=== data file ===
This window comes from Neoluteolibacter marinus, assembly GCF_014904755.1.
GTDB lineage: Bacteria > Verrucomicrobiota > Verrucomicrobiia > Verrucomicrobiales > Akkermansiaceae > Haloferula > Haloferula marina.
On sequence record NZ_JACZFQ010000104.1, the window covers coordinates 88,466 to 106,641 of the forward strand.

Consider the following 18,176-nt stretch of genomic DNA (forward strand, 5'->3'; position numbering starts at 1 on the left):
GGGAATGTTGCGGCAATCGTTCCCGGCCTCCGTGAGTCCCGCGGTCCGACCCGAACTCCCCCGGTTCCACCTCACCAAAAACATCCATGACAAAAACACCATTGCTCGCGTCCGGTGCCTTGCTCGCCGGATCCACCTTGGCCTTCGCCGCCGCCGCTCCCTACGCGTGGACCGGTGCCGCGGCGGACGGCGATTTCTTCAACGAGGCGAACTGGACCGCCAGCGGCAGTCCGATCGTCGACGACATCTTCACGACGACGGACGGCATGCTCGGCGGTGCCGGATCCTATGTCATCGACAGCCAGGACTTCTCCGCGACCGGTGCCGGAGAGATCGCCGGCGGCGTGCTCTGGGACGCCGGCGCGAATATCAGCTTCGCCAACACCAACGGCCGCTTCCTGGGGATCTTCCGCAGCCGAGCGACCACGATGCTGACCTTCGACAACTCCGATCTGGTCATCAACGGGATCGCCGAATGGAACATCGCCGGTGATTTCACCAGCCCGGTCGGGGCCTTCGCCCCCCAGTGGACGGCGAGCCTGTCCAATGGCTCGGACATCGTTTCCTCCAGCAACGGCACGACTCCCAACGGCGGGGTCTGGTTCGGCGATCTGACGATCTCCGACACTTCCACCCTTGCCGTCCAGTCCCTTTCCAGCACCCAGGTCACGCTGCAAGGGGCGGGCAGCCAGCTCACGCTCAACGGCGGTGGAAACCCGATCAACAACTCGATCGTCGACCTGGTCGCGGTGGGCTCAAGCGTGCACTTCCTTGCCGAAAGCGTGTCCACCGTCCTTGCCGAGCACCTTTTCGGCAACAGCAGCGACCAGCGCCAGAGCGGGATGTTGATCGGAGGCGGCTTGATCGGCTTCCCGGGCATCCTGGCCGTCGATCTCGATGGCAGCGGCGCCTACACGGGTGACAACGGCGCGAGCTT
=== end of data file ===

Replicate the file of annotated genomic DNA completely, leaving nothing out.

This window comes from Neoluteolibacter marinus, assembly GCF_014904755.1.
GTDB lineage: Bacteria > Verrucomicrobiota > Verrucomicrobiia > Verrucomicrobiales > Akkermansiaceae > Haloferula > Haloferula marina.
On sequence record NZ_JACZFQ010000104.1, the window covers coordinates 88,466 to 106,641 of the forward strand.

Consider the following 18,176-nt stretch of genomic DNA (forward strand, 5'->3'; position numbering starts at 1 on the left):
GGGAATGTTGCGGCAATCGTTCCCGGCCTCCGTGAGTCCCGCGGTCCGACCCGAACTCCCCCGGTTCCACCTCACCAAAAACATCCATGACAAAAACACCATTGCTCGCGTCCGGTGCCTTGCTCGCCGGATCCACCTTGGCCTTCGCCGCCGCCGCTCCCTACGCGTGGACCGGTGCCGCGGCGGACGGCGATTTCTTCAACGAGGCGAACTGGACCGCCAGCGGCAGTCCGATCGTCGACGACATCTTCACGACGACGGACGGCATGCTCGGCGGTGCCGGATCCTATGTCATCGACAGCCAGGACTTCTCCGCGACCGGTGCCGGAGAGATCGCCGGCGGCGTGCTCTGGGACGCCGGCGCGAATATCAGCTTCGCCAACACCAACGGCCGCTTCCTGGGGATCTTCCGCAGCCGAGCGACCACGATGCTGACCTTCGACAACTCCGATCTGGTCATCAACGGGATCGCCGAATGGAACATCGCCGGTGATTTCACCAGCCCGGTCGGGGCCTTCGCCCCCCAGTGGACGGCGAGCCTGTCCAATGGCTCGGACATCGTTTCCTCCAGCAACGGCACGACTCCCAACGGCGGGGTCTGGTTCGGCGATCTGACGATCTCCGACACTTCCACCCTTGCCGTCCAGTCCCTTTCCAGCACCCAGGTCACGCTGCAAGGGGCGGGCAGCCAGCTCACGCTCAACGGCGGTGGAAACCCGATCAACAACTCGATCGTCGACCTGGTCGCGGTGGGCTCAAGCGTGCACTTCCTTGCCGAAAGCGTGTCCACCGTCCTTGCCGAGCACCTTTTCGGCAACAGCAGCGACCAGCGCCAGAGCGGGATGTTGATCGGAGGCGGCTTGATCGGCTTCCCGGGCATCCTGGCCGTCGATCTCGATGGCAGCGGCGCCTACACGGGTGACAACGGCGCGAGCTT